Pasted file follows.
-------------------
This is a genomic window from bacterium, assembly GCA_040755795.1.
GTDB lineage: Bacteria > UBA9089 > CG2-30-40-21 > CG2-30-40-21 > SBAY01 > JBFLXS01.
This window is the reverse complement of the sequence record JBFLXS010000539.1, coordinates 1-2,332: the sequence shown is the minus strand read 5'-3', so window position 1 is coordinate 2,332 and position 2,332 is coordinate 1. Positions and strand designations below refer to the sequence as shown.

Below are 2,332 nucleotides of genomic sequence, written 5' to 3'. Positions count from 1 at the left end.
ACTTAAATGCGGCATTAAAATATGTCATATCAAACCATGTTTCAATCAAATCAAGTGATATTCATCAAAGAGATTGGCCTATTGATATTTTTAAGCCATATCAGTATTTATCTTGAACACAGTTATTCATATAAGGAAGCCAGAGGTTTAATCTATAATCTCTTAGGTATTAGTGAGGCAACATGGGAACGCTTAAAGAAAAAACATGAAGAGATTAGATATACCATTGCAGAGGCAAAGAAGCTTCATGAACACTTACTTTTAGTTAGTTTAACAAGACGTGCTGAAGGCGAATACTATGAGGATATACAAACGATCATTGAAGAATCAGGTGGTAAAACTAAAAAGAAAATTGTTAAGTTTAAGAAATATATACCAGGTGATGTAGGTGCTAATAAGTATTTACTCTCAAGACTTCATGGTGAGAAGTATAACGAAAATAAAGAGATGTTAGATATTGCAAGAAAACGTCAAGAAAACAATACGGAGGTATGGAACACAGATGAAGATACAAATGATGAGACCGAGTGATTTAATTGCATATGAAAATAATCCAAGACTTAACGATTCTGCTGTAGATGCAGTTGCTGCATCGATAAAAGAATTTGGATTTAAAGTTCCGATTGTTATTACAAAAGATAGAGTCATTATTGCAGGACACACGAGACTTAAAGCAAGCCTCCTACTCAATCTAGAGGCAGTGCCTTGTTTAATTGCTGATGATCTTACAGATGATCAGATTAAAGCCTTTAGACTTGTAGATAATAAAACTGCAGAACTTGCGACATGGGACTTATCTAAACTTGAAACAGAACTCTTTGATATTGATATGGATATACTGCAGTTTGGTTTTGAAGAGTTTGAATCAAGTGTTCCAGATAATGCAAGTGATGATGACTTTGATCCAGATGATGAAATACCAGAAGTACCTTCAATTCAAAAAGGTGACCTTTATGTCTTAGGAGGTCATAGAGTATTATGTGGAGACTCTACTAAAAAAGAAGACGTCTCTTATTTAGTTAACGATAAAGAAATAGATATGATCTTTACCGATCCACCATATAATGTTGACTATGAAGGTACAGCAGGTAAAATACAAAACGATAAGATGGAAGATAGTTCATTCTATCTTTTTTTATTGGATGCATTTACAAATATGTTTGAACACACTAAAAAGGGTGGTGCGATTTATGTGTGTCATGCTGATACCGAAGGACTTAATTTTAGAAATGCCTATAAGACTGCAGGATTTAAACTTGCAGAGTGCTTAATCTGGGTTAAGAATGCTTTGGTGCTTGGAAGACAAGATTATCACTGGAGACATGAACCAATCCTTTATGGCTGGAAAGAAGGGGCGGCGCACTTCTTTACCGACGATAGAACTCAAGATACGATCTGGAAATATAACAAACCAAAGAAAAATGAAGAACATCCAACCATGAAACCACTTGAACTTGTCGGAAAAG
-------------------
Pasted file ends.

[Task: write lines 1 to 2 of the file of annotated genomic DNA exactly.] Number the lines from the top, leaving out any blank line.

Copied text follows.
This is a genomic window from bacterium, assembly GCA_040755795.1.
GTDB lineage: Bacteria > UBA9089 > CG2-30-40-21 > CG2-30-40-21 > SBAY01 > JBFLXS01.